"Paul’s second example of his “demolition of strongholds” is his overthrow of “every proud obstacle that sets itself up against the knowledge of God.” In an abstract sense ὕψωμα means “height” (Rom. 8:39) or “exaltation” (Job 24:24; Jdt. 10:8). Applied to physical military defenses, it refers to “what is lofty,” a “fortress with high towers” (G. Bertram, TDNT 8.614), or a “rampart” (Moffatt). Related to such usage is the metaphorical sense of “arrogant attitude” (Thrall 597), “towering conceit” (Isaacs), “presumptuous notion” (NJB), “proud obstacle” (RSV, NRSV). Reinforcing the notion of literal or figurative “elevation” that is intrinsic to ὕψωμα is the present participle ἐπαιρόμενον (from ἐπαίρω, “raise up”), which is not middle but passive, whether it means “ (that is) raised up”/“erected” or “that rises up/raises itself up.” This ὕψωμα is no neutral “lofty thing”; it is set up or sets itself up “against” or “in defiance of” (κατά) the authentic knowledge of God. Standing between λογισμούς and γνώσεως, the expression πᾶν ὕψωμα is likely to refer to every type (πᾶν) of idea or argument that is capable of preventing people from arriving at true and emancipating knowledge, the knowledge of God (τοῦ θεοῦ, objective genitive) through the gospel of Christ. There is a contrast between certain λογισμοί which must be overthrown and ἡ γνῶσις τοῦ θεοῦ which must be promoted, between impersonal argumentation and personal knowledge, and between false and true knowledge. Paul’s campaign strategy was not to ignore, dismiss, or ridicule his opponents’ ideas and arguments, but to “demolish” (καθαιρέω) them by exposing their fallacies. For him such demolition was indistinguishable from God’s “thwarting” of “the cleverness of the clever” (1 Cor. 1:19, citing Isa. 29:14). In speaking of his καθαίρεσις of λογισμοί and πᾶν ὕψωμα, Paul is certainly not denigrating rational thought and logical argumentation. His own letters are replete with careful and convincing argument. It is not “reasoning” as such that is attacked here but fallacious reasoning and conceited argument" (Murray J. Harris, 2 Corinthians).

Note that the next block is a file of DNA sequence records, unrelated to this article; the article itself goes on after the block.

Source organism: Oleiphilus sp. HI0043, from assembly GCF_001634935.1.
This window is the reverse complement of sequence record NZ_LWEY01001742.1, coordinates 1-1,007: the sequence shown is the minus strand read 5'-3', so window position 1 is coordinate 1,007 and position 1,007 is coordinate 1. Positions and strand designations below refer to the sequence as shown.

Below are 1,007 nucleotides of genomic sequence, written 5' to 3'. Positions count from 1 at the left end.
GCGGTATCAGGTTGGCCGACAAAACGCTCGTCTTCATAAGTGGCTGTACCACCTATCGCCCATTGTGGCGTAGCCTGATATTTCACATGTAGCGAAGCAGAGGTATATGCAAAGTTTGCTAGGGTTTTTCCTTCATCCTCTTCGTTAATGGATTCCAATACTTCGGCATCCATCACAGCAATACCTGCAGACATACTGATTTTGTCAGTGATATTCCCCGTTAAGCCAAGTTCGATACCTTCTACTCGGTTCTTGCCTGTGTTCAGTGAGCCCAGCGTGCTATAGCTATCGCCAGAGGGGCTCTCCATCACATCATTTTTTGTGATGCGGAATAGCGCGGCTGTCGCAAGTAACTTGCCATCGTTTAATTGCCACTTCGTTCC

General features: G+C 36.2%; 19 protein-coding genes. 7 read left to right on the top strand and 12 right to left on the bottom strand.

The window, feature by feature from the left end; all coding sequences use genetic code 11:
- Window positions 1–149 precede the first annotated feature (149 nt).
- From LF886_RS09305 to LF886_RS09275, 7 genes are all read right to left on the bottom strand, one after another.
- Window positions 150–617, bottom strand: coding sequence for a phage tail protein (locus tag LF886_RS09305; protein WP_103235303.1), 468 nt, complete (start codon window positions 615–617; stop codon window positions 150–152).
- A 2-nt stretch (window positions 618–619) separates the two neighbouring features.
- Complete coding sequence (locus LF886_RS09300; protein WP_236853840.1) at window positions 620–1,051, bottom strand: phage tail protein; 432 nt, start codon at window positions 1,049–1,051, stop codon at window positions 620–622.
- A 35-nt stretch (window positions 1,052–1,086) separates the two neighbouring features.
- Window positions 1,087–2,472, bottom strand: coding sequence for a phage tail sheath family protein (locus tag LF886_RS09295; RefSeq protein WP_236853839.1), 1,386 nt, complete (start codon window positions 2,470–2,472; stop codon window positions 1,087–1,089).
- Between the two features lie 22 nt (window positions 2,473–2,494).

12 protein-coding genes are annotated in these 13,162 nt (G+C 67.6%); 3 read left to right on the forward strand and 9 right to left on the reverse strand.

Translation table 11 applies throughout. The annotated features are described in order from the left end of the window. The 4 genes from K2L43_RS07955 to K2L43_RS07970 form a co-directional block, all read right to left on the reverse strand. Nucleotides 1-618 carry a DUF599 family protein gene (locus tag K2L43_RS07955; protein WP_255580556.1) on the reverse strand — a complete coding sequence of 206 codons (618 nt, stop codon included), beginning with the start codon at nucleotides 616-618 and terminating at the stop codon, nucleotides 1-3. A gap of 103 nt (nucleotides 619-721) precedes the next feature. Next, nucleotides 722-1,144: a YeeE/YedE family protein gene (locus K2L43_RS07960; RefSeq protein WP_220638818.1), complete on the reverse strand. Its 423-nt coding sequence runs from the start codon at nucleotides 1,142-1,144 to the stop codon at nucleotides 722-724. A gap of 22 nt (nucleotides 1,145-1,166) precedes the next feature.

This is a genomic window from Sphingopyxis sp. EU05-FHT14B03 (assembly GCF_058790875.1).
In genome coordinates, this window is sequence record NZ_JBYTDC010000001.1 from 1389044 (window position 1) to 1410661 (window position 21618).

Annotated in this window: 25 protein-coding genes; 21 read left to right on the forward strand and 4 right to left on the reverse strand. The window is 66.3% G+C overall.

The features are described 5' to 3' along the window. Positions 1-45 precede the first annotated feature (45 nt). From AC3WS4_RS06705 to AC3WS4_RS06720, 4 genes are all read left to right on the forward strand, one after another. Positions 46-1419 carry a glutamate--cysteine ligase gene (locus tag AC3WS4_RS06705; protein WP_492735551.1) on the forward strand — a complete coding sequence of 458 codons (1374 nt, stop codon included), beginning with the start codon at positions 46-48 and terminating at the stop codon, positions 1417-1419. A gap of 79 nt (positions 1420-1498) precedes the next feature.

Posted by Patrick Abendroth at 10:16 AM
Tuesday, December 18, 2012
here to what's called The Great Debate. Read chapter one for January 8th.
And here is the paper on imputation I mentioned.
And here is the paper on imputation I mentioned.
Tuesday, December 11, 2012
|Reading, Reading, Reading!|
For Tuesday, December 18 we have an article that you will likely find difficult. But given that it is about the important matter of Christ's righteousness being credited to the believer so that we might be justified, it is well worth the effort! The essay is Do This and Live by R. Scott Clark. Pick up your copy at the OBC bookstore if you have not already and make the investment in learning. Do it for your edification, for the love of your neighbor, and for the glory of Christ.
Tuesday, December 4, 2012
A Wolf in Sheep's Clothing: How Charles Finney's Theology Ravaged the Evangelical Movement. The next full text we will dive into will be Pushing the Antithesis by Greg Bahnsen. The publisher cut us a great deal so I would suggest picking it up at OBC for $17. We will start the Bahnsen book 1.8.13.
Tuesday, November 27, 2012
Tuesday, November 20, 2012
Posted by Patrick Abendroth at 4:22 PM
Tuesday, November 13, 2012
Total Inability." I commend the entire book as a great resource.
Tuesday, November 6, 2012
Tuesday, October 30, 2012
here, 99 cents on Kindle, or available at the OBC bookstore.
Wednesday, October 24, 2012